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Old and New - Post the first

(post, Sara Jane)

Most of my daily effort goes into producing cutting edge scientific research to save the world through better diagnostics for a multitude of human diseases. But at the same time, I have a love for and fascination with doing things 'the old way', be that spending the time to make my own chicken stock, learn a classic french sauce, or take the time to seed and juice over a hundred pomegranates to make jelly for friends and family. On the surface, they seem very different. However, they have a number of common themes. Attention to detail for one. The imagination to figure out ways around obstacles. The need to start with quality ingredients, or quality data. To not be afraid to try new things, and to learn from your mistakes.

Something old to start with: my mother's recipe for chicken picatta. She must have made this recipe thousands of times for me growing up, but I'll never ever tire of it. Goes indelibly in my mind with my least favorite vegetable of all time: steamed broccoli. Despite my lingering childhood abhorrence, I do try and eat it regularly. Should also be accompanied with buttered noodles.

Chicken Picatta:

Chicken breasts, pounded thin
Seasoned flour, to dredge the chicken in (I like it with powdered garlic and onion, paprika and fresh ground pepper)
Olive oil and butter, in a pan, heating up till the butter foams
Half a glass of white wine
Juice of half a lemon
Several big spoonfuls of capers (mmm, capers)

Pound the chicken breasts thin so they will cook quickly. This can be wonderful stress relief after a long day. Dredge them in the flour to lightly coat and set aside while you get the pan heating up.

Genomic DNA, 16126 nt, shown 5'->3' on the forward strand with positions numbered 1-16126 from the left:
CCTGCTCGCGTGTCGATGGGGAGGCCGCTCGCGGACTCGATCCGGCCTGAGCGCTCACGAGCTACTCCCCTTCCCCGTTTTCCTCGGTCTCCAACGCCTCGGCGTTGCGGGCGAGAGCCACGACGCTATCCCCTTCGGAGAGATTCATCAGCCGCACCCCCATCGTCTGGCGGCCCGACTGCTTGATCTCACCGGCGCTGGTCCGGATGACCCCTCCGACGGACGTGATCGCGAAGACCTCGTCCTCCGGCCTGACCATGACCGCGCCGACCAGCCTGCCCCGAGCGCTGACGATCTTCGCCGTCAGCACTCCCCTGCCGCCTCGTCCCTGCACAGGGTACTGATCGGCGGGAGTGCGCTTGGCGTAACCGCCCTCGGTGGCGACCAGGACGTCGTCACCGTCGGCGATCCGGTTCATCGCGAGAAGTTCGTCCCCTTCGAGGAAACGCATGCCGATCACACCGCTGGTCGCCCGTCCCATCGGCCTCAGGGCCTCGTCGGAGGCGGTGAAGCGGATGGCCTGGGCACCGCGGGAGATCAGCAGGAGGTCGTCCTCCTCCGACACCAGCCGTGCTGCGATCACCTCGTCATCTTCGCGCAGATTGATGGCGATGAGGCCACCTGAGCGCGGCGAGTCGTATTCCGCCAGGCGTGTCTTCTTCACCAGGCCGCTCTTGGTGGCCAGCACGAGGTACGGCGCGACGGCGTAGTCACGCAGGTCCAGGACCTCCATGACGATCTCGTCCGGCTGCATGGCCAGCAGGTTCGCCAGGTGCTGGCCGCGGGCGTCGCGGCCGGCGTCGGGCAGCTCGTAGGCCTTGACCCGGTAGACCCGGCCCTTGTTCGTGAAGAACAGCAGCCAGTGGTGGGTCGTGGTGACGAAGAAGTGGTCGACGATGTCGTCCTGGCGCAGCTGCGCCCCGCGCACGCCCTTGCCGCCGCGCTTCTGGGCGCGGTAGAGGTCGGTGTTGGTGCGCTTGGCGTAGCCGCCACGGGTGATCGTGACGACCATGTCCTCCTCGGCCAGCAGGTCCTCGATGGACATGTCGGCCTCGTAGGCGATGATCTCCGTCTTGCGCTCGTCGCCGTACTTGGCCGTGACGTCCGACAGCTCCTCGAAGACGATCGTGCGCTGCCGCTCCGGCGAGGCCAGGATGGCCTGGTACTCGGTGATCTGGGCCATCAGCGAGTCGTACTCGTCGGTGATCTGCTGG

Pour enough olive oil into the pan to cover most of the bottom, and add about a tablespoon of butter. Turn the heat on medium high. When the butter froths, but before it starts to brown, add the chicken to the pan.

Most important step in the recipe: walk away for three minutes and have a glass of that nice white wine.

After three minutes, the chicken should be nicely brown on the bottom (I suppose I could up my molecular biology cred by talking about the Maillard reaction here, but this is comfort food, really) and look slightly wet on the top. Flip the chicken over, and walk away for another three minutes. Have some more wine if that's what it takes!

When the chicken is nicely brown on both sides and firm to the touch, remove to a plate. Deglaze the pan with half a cup of white wine and the lemon juice, stirring to get all those delicious brown bits into the sauce. Reduce it to maybe half or a third the volume. Add the capers, then the chicken back into the pan, and gently flip it around to coat.

Kick back and enjoy. Make sure you get plenty of capers, I'd say about 2-3 per bite of chicken is about ideal.